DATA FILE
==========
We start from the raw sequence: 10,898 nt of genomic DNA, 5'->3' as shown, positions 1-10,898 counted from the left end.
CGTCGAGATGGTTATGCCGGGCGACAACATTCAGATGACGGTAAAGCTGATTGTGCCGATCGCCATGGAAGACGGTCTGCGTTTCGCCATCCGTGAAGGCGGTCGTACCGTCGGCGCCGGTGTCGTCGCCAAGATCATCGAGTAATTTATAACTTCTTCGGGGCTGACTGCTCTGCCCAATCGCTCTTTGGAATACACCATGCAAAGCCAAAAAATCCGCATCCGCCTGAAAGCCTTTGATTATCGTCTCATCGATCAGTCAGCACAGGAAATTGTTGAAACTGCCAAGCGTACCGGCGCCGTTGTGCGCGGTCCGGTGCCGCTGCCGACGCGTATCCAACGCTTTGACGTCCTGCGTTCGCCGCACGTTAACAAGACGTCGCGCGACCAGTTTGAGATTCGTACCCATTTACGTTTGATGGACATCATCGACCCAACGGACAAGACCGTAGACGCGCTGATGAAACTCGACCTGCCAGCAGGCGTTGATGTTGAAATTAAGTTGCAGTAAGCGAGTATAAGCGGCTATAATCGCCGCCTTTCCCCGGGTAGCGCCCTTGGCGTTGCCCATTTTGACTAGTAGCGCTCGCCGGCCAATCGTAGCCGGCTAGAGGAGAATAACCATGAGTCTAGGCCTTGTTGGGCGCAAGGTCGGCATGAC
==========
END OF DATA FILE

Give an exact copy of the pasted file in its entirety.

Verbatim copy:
We start from the raw sequence: 10,898 nt of genomic DNA, 5'->3' as shown, positions 1-10,898 counted from the left end.
CGTCGAGATGGTTATGCCGGGCGACAACATTCAGATGACGGTAAAGCTGATTGTGCCGATCGCCATGGAAGACGGTCTGCGTTTCGCCATCCGTGAAGGCGGTCGTACCGTCGGCGCCGGTGTCGTCGCCAAGATCATCGAGTAATTTATAACTTCTTCGGGGCTGACTGCTCTGCCCAATCGCTCTTTGGAATACACCATGCAAAGCCAAAAAATCCGCATCCGCCTGAAAGCCTTTGATTATCGTCTCATCGATCAGTCAGCACAGGAAATTGTTGAAACTGCCAAGCGTACCGGCGCCGTTGTGCGCGGTCCGGTGCCGCTGCCGACGCGTATCCAACGCTTTGACGTCCTGCGTTCGCCGCACGTTAACAAGACGTCGCGCGACCAGTTTGAGATTCGTACCCATTTACGTTTGATGGACATCATCGACCCAACGGACAAGACCGTAGACGCGCTGATGAAACTCGACCTGCCAGCAGGCGTTGATGTTGAAATTAAGTTGCAGTAAGCGAGTATAAGCGGCTATAATCGCCGCCTTTCCCCGGGTAGCGCCCTTGGCGTTGCCCATTTTGACTAGTAGCGCTCGCCGGCCAATCGTAGCCGGCTAGAGGAGAATAACCATGAGTCTAGGCCTTGTTGGGCGCAAGGTCGGCATGAC